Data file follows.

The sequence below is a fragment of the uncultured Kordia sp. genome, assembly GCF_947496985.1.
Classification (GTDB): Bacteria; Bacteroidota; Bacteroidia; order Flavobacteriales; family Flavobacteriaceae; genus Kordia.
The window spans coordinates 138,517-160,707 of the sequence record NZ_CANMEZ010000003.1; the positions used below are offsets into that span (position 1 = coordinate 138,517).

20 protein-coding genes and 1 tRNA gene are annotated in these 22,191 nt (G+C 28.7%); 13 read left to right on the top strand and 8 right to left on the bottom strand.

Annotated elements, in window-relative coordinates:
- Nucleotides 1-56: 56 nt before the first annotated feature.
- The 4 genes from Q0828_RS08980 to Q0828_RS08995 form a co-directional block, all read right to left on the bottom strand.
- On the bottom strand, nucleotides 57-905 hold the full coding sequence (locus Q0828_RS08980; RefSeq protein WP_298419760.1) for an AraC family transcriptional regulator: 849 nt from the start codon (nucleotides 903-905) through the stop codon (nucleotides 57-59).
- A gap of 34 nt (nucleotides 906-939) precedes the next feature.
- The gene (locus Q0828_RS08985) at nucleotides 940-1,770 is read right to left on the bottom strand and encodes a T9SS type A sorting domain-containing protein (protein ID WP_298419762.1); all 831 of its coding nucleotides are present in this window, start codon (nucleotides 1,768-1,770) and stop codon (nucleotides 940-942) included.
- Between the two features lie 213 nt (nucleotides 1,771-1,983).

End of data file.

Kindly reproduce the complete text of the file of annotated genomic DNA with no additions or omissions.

The sequence below is a fragment of the uncultured Kordia sp. genome, assembly GCF_947496985.1.
Classification (GTDB): Bacteria; Bacteroidota; Bacteroidia; order Flavobacteriales; family Flavobacteriaceae; genus Kordia.
The window spans coordinates 138,517-160,707 of the sequence record NZ_CANMEZ010000003.1; the positions used below are offsets into that span (position 1 = coordinate 138,517).

20 protein-coding genes and 1 tRNA gene are annotated in these 22,191 nt (G+C 28.7%); 13 read left to right on the top strand and 8 right to left on the bottom strand.

Annotated elements, in window-relative coordinates:
- Nucleotides 1-56: 56 nt before the first annotated feature.
- The 4 genes from Q0828_RS08980 to Q0828_RS08995 form a co-directional block, all read right to left on the bottom strand.
- On the bottom strand, nucleotides 57-905 hold the full coding sequence (locus Q0828_RS08980; RefSeq protein WP_298419760.1) for an AraC family transcriptional regulator: 849 nt from the start codon (nucleotides 903-905) through the stop codon (nucleotides 57-59).
- A gap of 34 nt (nucleotides 906-939) precedes the next feature.
- The gene (locus Q0828_RS08985) at nucleotides 940-1,770 is read right to left on the bottom strand and encodes a T9SS type A sorting domain-containing protein (protein ID WP_298419762.1); all 831 of its coding nucleotides are present in this window, start codon (nucleotides 1,768-1,770) and stop codon (nucleotides 940-942) included.
- Between the two features lie 213 nt (nucleotides 1,771-1,983).